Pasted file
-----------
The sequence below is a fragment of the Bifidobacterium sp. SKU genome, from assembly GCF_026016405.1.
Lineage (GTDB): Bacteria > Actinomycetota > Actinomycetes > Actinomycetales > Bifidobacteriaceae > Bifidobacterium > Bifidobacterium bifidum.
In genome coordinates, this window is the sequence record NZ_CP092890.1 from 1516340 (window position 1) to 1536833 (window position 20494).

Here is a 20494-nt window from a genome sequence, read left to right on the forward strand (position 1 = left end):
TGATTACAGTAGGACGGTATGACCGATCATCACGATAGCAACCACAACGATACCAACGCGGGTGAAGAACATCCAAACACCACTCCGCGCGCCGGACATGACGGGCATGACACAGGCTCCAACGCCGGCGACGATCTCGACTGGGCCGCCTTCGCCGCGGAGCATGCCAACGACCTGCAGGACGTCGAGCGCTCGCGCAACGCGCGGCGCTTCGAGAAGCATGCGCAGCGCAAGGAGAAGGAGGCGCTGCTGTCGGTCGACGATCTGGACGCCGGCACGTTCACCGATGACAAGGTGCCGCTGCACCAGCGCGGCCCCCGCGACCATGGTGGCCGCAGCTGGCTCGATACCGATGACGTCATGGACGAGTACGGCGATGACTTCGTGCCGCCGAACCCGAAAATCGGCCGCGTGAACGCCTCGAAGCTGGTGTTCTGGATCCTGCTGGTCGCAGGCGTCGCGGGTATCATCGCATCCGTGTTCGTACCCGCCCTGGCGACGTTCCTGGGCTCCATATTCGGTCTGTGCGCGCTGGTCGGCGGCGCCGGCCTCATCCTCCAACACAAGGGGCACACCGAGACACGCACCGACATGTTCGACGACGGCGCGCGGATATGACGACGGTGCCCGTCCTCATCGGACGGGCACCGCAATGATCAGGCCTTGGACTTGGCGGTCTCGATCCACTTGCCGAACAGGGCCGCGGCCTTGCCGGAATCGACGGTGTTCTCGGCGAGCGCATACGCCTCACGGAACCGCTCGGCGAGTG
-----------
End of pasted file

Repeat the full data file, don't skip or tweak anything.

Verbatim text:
The sequence below is a fragment of the Bifidobacterium sp. SKU genome, from assembly GCF_026016405.1.
Lineage (GTDB): Bacteria > Actinomycetota > Actinomycetes > Actinomycetales > Bifidobacteriaceae > Bifidobacterium > Bifidobacterium bifidum.
In genome coordinates, this window is the sequence record NZ_CP092890.1 from 1516340 (window position 1) to 1536833 (window position 20494).

Here is a 20494-nt window from a genome sequence, read left to right on the forward strand (position 1 = left end):
TGATTACAGTAGGACGGTATGACCGATCATCACGATAGCAACCACAACGATACCAACGCGGGTGAAGAACATCCAAACACCACTCCGCGCGCCGGACATGACGGGCATGACACAGGCTCCAACGCCGGCGACGATCTCGACTGGGCCGCCTTCGCCGCGGAGCATGCCAACGACCTGCAGGACGTCGAGCGCTCGCGCAACGCGCGGCGCTTCGAGAAGCATGCGCAGCGCAAGGAGAAGGAGGCGCTGCTGTCGGTCGACGATCTGGACGCCGGCACGTTCACCGATGACAAGGTGCCGCTGCACCAGCGCGGCCCCCGCGACCATGGTGGCCGCAGCTGGCTCGATACCGATGACGTCATGGACGAGTACGGCGATGACTTCGTGCCGCCGAACCCGAAAATCGGCCGCGTGAACGCCTCGAAGCTGGTGTTCTGGATCCTGCTGGTCGCAGGCGTCGCGGGTATCATCGCATCCGTGTTCGTACCCGCCCTGGCGACGTTCCTGGGCTCCATATTCGGTCTGTGCGCGCTGGTCGGCGGCGCCGGCCTCATCCTCCAACACAAGGGGCACACCGAGACACGCACCGACATGTTCGACGACGGCGCGCGGATATGACGACGGTGCCCGTCCTCATCGGACGGGCACCGCAATGATCAGGCCTTGGACTTGGCGGTCTCGATCCACTTGCCGAACAGGGCCGCGGCCTTGCCGGAATCGACGGTGTTCTCGGCGAGCGCATACGCCTCACGGAACCGCTCGGCGAGTG